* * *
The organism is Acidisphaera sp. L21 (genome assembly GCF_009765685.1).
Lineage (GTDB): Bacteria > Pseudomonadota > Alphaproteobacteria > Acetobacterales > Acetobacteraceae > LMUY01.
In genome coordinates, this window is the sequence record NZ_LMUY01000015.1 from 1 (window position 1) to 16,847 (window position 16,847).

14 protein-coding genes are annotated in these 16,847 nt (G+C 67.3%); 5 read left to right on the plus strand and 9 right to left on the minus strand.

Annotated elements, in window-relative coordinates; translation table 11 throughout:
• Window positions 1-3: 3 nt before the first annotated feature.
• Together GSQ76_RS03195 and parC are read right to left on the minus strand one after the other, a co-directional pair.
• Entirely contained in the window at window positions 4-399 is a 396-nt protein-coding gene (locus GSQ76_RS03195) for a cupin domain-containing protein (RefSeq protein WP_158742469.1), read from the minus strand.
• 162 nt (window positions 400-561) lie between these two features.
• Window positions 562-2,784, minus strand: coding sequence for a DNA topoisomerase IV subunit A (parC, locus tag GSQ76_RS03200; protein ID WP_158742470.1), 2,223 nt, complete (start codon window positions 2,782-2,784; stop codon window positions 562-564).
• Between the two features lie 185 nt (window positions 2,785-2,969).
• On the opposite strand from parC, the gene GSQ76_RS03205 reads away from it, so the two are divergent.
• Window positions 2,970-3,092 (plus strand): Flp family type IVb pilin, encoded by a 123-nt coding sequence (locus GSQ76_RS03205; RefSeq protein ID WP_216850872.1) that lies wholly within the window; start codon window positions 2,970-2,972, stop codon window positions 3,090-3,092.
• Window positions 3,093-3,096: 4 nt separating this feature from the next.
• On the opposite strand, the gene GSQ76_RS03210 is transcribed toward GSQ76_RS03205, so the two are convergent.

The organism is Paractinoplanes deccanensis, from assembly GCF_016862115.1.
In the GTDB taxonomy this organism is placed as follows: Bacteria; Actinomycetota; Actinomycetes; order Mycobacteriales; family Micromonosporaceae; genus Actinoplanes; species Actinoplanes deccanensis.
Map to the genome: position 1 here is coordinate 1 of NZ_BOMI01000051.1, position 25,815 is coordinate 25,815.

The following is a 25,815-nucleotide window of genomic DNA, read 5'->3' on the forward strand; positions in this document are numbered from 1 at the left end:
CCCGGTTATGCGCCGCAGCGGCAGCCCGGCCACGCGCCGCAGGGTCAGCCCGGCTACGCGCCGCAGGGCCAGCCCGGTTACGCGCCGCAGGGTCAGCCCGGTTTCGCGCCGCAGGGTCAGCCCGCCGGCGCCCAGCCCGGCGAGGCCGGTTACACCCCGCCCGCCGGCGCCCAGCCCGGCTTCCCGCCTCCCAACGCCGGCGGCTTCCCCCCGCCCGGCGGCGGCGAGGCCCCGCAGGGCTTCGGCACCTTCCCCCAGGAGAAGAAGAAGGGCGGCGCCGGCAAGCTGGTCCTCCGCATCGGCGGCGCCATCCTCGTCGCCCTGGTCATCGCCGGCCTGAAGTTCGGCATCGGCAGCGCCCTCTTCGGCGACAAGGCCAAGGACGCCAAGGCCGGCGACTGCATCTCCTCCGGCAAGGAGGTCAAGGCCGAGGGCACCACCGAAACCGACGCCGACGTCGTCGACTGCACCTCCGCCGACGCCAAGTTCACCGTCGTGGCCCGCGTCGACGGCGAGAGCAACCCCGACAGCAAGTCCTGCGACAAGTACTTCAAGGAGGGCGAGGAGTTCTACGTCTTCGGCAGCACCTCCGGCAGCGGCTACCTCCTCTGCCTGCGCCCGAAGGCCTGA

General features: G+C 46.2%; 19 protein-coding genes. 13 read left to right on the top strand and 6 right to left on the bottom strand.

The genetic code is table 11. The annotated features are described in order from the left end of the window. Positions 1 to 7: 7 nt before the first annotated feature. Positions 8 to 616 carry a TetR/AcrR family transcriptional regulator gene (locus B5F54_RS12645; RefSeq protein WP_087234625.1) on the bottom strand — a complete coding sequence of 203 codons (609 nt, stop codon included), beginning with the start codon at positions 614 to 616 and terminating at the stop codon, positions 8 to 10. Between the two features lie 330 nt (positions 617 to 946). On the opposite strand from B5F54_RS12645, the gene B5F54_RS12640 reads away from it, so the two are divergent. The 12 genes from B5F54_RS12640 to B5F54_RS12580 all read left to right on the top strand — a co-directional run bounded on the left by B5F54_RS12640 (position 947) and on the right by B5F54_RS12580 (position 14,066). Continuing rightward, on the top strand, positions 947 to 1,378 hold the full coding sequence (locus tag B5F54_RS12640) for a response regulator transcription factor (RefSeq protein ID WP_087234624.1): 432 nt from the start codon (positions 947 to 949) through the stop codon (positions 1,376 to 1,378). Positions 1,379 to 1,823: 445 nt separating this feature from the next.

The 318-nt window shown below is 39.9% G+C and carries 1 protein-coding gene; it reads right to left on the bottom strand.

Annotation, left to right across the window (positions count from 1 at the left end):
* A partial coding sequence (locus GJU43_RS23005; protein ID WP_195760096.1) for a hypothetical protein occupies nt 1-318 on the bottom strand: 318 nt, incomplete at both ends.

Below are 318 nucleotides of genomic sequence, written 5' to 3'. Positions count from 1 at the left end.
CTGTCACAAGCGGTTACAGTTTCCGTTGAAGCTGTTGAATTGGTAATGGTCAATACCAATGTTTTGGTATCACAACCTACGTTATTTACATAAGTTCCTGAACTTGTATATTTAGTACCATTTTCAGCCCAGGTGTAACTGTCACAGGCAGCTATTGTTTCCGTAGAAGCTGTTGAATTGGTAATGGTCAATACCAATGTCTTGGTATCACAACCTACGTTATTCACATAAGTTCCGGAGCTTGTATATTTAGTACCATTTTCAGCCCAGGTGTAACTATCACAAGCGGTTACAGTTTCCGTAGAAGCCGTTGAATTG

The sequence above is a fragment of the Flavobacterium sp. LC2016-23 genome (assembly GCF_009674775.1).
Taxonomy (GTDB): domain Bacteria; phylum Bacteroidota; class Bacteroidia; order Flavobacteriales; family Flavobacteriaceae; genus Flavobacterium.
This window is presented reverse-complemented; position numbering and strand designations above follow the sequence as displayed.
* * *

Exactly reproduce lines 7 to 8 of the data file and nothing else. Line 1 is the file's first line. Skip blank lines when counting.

• Together GSQ76_RS03195 and parC are read right to left on the minus strand one after the other, a co-directional pair.
• Entirely contained in the window at window positions 4-399 is a 396-nt protein-coding gene (locus GSQ76_RS03195) for a cupin domain-containing protein (RefSeq protein WP_158742469.1), read from the minus strand.